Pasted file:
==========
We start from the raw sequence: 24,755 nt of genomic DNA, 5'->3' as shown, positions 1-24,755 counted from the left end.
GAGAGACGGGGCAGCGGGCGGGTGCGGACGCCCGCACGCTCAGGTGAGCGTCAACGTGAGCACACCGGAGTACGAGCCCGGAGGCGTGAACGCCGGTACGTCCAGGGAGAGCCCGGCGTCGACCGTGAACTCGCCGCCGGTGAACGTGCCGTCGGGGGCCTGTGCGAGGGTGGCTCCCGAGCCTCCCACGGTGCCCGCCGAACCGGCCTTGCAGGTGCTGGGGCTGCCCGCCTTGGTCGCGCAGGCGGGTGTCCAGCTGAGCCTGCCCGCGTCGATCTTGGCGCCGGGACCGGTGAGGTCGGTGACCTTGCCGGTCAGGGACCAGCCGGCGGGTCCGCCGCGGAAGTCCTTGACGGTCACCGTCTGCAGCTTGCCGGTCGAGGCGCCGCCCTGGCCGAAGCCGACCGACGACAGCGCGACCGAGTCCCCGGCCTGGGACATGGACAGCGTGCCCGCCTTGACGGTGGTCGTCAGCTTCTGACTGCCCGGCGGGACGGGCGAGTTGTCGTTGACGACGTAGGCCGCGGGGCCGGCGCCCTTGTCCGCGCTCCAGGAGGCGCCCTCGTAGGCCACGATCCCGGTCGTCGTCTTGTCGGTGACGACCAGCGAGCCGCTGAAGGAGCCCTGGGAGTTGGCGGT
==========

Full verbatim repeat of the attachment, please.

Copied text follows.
We start from the raw sequence: 24,755 nt of genomic DNA, 5'->3' as shown, positions 1-24,755 counted from the left end.
GAGAGACGGGGCAGCGGGCGGGTGCGGACGCCCGCACGCTCAGGTGAGCGTCAACGTGAGCACACCGGAGTACGAGCCCGGAGGCGTGAACGCCGGTACGTCCAGGGAGAGCCCGGCGTCGACCGTGAACTCGCCGCCGGTGAACGTGCCGTCGGGGGCCTGTGCGAGGGTGGCTCCCGAGCCTCCCACGGTGCCCGCCGAACCGGCCTTGCAGGTGCTGGGGCTGCCCGCCTTGGTCGCGCAGGCGGGTGTCCAGCTGAGCCTGCCCGCGTCGATCTTGGCGCCGGGACCGGTGAGGTCGGTGACCTTGCCGGTCAGGGACCAGCCGGCGGGTCCGCCGCGGAAGTCCTTGACGGTCACCGTCTGCAGCTTGCCGGTCGAGGCGCCGCCCTGGCCGAAGCCGACCGACGACAGCGCGACCGAGTCCCCGGCCTGGGACATGGACAGCGTGCCCGCCTTGACGGTGGTCGTCAGCTTCTGACTGCCCGGCGGGACGGGCGAGTTGTCGTTGACGACGTAGGCCGCGGGGCCGGCGCCCTTGTCCGCGCTCCAGGAGGCGCCCTCGTAGGCCACGATCCCGGTCGTCGTCTTGTCGGTGACGACCAGCGAGCCGCTGAAGGAGCCCTGGGAGTTGGCGGT